McConnell Calls for ‘Apolitical’ FBI Director, Less Trump Drama

Updated on
  • Defers to Senate Intelligence panel on whether to expand probe
  • Tells Trump to pick nominee like Merrick Garland for FBI

Senate Majority Leader Mitch McConnell discusses reports President Donald Trump shared highly classified information with Russia’s foreign minister and ambassador. He speaks with Bloomberg's Kevin Cirilli on 'Bloomberg Daybreak: Americas.' (Source: Bloomberg)

Senate Majority Leader Mitch McConnell said Tuesday that President Donald Trump should choose an "apolitical" FBI director, while adding he’d like to see "less drama" from the White House.

In an interview with Bloomberg News on Tuesday, the Kentucky Republican said he recommended that Trump choose former Supreme Court nominee Merrick Garland to replace fired FBI Director James Comey. Last year, McConnell refused to allow a Senate confirmation hearing for Garland, who was nominated by President Barack Obama.

Sen. McConnell on Trump, health care, and tax reform.

Source: Bloomberg

"I think the most important thing is for the president to pick somebody who’s apolitical, who clearly has a deep law enforcement background," McConnell said. Someone like Garland, a judge and former federal prosecutor, would "create a kind of wow factor that the president fully understands the role of the FBI director."

An apolitical nominee would rule out contenders like McConnell’s No. 2, Senate Republican Whip John Cornyn of Texas and former Republican Representative Mike Rogers of Michigan, who were among a group of eight people interviewed over the weekend for the job by Attorney General Jeff Sessions and Deputy Attorney General Rod Rosenstein. Cornyn said in a statement Tuesday that he told the Trump administration “the best way I can serve is continuing to fight for a conservative agenda in the U.S. Senate.”

"Historically it’s been a solid law enforcement professional without a background in elective office," McConnell said. "That’s the kind of person who ought to be in the job and I think it would also make an important statement about the president himself."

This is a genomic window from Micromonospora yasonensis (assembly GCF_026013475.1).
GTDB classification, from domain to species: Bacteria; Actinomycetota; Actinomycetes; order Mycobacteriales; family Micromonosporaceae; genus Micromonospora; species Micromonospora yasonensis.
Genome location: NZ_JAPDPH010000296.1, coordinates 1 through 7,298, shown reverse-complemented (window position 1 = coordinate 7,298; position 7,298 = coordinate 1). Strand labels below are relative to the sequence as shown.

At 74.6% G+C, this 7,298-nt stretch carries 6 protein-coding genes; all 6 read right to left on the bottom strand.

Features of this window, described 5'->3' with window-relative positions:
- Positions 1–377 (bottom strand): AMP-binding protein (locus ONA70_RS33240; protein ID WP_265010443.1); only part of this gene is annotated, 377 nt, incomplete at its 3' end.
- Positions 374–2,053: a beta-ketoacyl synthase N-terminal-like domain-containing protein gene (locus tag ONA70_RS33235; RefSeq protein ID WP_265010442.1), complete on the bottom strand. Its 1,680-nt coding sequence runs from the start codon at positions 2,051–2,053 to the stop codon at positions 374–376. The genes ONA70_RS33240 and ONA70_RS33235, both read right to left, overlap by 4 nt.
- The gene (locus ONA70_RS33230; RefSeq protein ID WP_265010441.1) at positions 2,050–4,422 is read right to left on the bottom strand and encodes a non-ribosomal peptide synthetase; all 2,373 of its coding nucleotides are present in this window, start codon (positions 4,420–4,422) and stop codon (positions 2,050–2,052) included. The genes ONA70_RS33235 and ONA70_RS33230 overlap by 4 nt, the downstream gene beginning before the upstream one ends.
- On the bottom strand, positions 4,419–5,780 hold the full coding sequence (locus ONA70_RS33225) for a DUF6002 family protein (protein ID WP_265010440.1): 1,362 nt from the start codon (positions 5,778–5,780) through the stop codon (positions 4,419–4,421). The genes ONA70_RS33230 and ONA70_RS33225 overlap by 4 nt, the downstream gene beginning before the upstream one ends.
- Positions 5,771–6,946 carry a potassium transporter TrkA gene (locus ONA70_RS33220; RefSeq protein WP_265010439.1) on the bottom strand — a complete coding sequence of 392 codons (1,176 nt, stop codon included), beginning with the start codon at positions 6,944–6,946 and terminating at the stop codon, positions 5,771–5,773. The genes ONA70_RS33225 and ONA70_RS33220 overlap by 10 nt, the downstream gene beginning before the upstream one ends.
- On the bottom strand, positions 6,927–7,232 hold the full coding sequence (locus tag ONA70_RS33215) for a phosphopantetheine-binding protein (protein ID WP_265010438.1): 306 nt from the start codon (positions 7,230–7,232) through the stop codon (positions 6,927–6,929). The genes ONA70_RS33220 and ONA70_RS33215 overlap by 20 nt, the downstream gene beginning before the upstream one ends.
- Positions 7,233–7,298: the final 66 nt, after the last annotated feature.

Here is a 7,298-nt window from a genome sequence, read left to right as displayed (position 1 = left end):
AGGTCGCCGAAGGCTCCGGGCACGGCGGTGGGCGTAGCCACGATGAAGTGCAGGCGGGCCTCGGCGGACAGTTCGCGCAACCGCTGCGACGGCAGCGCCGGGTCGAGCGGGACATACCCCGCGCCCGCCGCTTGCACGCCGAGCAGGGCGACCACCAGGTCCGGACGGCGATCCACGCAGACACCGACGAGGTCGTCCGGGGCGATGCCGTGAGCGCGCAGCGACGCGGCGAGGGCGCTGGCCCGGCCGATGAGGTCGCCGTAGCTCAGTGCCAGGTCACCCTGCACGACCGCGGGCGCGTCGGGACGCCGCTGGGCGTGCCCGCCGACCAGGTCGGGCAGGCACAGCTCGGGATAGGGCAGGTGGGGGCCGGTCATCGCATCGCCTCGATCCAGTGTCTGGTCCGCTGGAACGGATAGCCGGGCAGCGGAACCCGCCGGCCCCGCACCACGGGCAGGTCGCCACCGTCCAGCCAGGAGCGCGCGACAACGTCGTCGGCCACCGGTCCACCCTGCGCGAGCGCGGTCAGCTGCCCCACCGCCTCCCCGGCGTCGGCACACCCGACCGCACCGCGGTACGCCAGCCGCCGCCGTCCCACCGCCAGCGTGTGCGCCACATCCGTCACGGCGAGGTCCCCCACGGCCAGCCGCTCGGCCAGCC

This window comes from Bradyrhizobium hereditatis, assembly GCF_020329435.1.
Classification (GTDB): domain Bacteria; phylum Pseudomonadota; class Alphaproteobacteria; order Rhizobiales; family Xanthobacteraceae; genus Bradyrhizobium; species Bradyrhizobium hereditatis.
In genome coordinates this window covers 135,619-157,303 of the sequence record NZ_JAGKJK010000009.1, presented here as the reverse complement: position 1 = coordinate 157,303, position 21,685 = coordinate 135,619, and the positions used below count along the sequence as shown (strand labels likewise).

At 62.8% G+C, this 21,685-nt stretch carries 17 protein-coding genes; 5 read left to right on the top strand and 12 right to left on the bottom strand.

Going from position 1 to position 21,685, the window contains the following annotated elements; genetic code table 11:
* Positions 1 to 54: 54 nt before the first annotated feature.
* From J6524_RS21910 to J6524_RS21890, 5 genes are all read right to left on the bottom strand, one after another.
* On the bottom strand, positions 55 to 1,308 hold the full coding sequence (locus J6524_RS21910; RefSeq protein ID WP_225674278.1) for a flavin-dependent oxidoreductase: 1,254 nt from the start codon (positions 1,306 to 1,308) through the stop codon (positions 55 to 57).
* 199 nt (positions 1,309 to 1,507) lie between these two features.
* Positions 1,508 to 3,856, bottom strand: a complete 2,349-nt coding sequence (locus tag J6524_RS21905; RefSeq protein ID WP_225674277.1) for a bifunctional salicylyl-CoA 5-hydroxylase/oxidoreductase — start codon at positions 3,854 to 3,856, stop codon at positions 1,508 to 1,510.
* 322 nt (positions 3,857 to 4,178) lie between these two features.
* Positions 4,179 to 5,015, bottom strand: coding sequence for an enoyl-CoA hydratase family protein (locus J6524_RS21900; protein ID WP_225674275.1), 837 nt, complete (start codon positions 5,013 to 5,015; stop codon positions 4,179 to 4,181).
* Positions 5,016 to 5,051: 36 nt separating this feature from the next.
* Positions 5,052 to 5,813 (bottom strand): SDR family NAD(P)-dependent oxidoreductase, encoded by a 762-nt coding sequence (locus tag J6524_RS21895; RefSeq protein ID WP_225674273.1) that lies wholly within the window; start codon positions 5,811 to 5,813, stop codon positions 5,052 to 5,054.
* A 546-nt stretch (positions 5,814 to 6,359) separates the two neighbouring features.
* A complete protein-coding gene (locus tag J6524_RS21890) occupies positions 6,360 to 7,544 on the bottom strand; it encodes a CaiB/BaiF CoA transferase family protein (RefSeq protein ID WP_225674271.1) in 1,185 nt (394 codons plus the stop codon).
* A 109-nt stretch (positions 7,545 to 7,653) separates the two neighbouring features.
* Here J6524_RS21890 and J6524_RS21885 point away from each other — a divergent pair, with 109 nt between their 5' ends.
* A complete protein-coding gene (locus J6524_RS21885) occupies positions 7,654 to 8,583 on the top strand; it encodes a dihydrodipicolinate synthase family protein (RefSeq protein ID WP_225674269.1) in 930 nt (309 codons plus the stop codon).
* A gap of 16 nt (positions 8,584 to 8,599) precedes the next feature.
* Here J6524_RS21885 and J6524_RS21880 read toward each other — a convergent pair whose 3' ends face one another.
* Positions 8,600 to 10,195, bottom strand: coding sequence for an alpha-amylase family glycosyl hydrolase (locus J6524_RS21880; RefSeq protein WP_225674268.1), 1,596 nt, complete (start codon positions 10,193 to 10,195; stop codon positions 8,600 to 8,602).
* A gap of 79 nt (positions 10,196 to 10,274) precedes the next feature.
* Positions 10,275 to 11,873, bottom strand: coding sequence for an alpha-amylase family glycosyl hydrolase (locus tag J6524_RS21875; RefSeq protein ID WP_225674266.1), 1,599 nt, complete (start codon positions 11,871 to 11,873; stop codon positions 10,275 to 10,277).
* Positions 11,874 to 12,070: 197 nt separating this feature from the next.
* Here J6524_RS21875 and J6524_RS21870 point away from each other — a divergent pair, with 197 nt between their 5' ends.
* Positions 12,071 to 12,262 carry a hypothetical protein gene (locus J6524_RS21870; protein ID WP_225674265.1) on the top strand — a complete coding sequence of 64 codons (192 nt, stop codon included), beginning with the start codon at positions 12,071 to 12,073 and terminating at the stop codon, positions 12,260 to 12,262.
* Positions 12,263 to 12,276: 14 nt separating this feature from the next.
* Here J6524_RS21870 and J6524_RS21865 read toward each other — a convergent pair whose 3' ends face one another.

‘Huge Mistake’

Several other Republican senators have also pushed for Trump to name someone who could get broad bipartisan support. Bob Corker of Tennessee told reporters Monday it would be "a huge mistake" to name someone who couldn’t get Democratic votes.

"They’ve got to go beyond, beyond expectations and appoint someone who coming in people would know absolutely with every cell of their body this person was going to be someone who ran the FBI in a nonpartisan way," Corker said.

Senator Mike Rounds of South Dakota, however, said Monday that Democrats, including Senate Minority Leader Chuck Schumer of New York, shouldn’t get a veto.

"Knowing Senator Schumer, he might just very well execute that veto and say, ‘Look, until we have the following demands met we’re not going to vote for anyone regardless of their qualifications,’" Rounds said.

McConnell, in saying he’d like to see less drama from the White House, said, "I think it would be helpful if the president spent more time on things we’re trying to accomplish and less time on other things."

Russia Investigations

McConnell declined to comment on reports late Monday that Trump disclosed highly classified information to the Russians in an Oval Office meeting last week. He deferred to the Senate Intelligence Committee.

"I’ve heard the allegation. I’ve heard the response. I don’t think I have anything to add to what I’ve read in terms of the impact of this in the future," the majority leader said.

"Congress is engaged in investigations now. We have the Senate Intelligence Committee looking at the allegation that the Russians were somehow in collusion with the Trump campaign. And there will be daily controversies all the time. I don’t know which ones will lead to further investigation," he said.

"The Senate Intelligence Committee will decide what they want to do," McConnell said.

He also declined to comment on Trump’s statement to NBC last week that he was thinking of the Russia investigation when he fired Comey, or his tweet suggesting he might have tapes of his conversations with Comey.

— With assistance by Laura Litvan, and Terrence Dopp

    Before it's here, it's on the Bloomberg Terminal.